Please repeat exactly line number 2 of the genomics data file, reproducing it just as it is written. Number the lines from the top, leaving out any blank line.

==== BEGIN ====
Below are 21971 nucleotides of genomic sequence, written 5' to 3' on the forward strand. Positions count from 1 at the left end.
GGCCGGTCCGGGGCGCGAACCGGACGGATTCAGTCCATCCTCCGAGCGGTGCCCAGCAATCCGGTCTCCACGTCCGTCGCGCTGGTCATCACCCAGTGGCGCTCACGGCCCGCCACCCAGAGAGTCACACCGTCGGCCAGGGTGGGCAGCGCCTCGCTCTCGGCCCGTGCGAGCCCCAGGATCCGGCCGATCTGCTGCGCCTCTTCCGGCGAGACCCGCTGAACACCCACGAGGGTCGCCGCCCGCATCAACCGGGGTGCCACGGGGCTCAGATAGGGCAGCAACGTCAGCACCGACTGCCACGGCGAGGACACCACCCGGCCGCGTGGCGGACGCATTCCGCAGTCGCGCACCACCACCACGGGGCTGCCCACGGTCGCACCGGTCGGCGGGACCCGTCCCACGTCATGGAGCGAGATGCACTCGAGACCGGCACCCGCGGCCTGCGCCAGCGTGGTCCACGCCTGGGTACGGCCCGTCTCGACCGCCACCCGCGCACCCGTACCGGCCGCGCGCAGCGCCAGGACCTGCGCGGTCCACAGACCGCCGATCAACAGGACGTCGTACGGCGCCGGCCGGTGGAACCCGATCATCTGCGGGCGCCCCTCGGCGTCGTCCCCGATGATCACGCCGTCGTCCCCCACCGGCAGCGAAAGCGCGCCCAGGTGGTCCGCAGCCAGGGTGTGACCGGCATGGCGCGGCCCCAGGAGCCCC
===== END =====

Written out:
GGCCGGTCCGGGGCGCGAACCGGACGGATTCAGTCCATCCTCCGAGCGGTGCCCAGCAATCCGGTCTCCACGTCCGTCGCGCTGGTCATCACCCAGTGGCGCTCACGGCCCGCCACCCAGAGAGTCACACCGTCGGCCAGGGTGGGCAGCGCCTCGCTCTCGGCCCGTGCGAGCCCCAGGATCCGGCCGATCTGCTGCGCCTCTTCCGGCGAGACCCGCTGAACACCCACGAGGGTCGCCGCCCGCATCAACCGGGGTGCCACGGGGCTCAGATAGGGCAGCAACGTCAGCACCGACTGCCACGGCGAGGACACCACCCGGCCGCGTGGCGGACGCATTCCGCAGTCGCGCACCACCACCACGGGGCTGCCCACGGTCGCACCGGTCGGCGGGACCCGTCCCACGTCATGGAGCGAGATGCACTCGAGACCGGCACCCGCGGCCTGCGCCAGCGTGGTCCACGCCTGGGTACGGCCCGTCTCGACCGCCACCCGCGCACCCGTACCGGCCGCGCGCAGCGCCAGGACCTGCGCGGTCCACAGACCGCCGATCAACAGGACGTCGTACGGCGCCGGCCGGTGGAACCCGATCATCTGCGGGCGCCCCTCGGCGTCGTCCCCGATGATCACGCCGTCGTCCCCCACCGGCAGCGAAAGCGCGCCCAGGTGGTCCGCAGCCAGGGTGTGACCGGCATGGCGCGGCCCCAGGAGCCCC